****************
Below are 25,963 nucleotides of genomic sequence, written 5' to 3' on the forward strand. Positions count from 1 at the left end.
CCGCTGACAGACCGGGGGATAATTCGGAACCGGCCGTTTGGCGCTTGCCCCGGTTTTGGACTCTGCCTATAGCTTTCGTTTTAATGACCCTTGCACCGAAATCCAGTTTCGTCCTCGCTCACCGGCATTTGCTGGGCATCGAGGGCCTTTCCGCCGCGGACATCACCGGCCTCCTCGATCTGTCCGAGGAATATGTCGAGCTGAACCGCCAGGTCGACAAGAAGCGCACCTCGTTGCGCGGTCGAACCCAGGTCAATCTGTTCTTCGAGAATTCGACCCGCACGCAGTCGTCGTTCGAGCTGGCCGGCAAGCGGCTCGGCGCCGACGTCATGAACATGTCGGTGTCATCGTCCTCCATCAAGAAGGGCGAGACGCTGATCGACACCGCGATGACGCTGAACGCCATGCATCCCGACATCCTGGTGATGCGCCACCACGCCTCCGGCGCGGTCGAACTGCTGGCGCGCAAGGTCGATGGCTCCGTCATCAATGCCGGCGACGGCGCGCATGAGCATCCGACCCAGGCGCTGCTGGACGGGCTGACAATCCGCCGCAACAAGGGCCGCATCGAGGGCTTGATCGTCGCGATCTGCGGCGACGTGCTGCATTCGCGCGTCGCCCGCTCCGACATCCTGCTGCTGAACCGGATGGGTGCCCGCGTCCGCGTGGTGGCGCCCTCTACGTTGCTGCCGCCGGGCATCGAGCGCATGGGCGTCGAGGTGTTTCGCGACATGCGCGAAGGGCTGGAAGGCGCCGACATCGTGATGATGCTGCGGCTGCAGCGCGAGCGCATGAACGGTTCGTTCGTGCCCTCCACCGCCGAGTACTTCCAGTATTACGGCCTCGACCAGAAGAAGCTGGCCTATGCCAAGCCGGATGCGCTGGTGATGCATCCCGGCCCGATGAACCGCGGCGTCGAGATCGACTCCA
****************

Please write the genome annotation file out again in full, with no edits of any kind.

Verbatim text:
Below are 25,963 nucleotides of genomic sequence, written 5' to 3' on the forward strand. Positions count from 1 at the left end.
CCGCTGACAGACCGGGGGATAATTCGGAACCGGCCGTTTGGCGCTTGCCCCGGTTTTGGACTCTGCCTATAGCTTTCGTTTTAATGACCCTTGCACCGAAATCCAGTTTCGTCCTCGCTCACCGGCATTTGCTGGGCATCGAGGGCCTTTCCGCCGCGGACATCACCGGCCTCCTCGATCTGTCCGAGGAATATGTCGAGCTGAACCGCCAGGTCGACAAGAAGCGCACCTCGTTGCGCGGTCGAACCCAGGTCAATCTGTTCTTCGAGAATTCGACCCGCACGCAGTCGTCGTTCGAGCTGGCCGGCAAGCGGCTCGGCGCCGACGTCATGAACATGTCGGTGTCATCGTCCTCCATCAAGAAGGGCGAGACGCTGATCGACACCGCGATGACGCTGAACGCCATGCATCCCGACATCCTGGTGATGCGCCACCACGCCTCCGGCGCGGTCGAACTGCTGGCGCGCAAGGTCGATGGCTCCGTCATCAATGCCGGCGACGGCGCGCATGAGCATCCGACCCAGGCGCTGCTGGACGGGCTGACAATCCGCCGCAACAAGGGCCGCATCGAGGGCTTGATCGTCGCGATCTGCGGCGACGTGCTGCATTCGCGCGTCGCCCGCTCCGACATCCTGCTGCTGAACCGGATGGGTGCCCGCGTCCGCGTGGTGGCGCCCTCTACGTTGCTGCCGCCGGGCATCGAGCGCATGGGCGTCGAGGTGTTTCGCGACATGCGCGAAGGGCTGGAAGGCGCCGACATCGTGATGATGCTGCGGCTGCAGCGCGAGCGCATGAACGGTTCGTTCGTGCCCTCCACCGCCGAGTACTTCCAGTATTACGGCCTCGACCAGAAGAAGCTGGCCTATGCCAAGCCGGATGCGCTGGTGATGCATCCCGGCCCGATGAACCGCGGCGTCGAGATCGACTCCA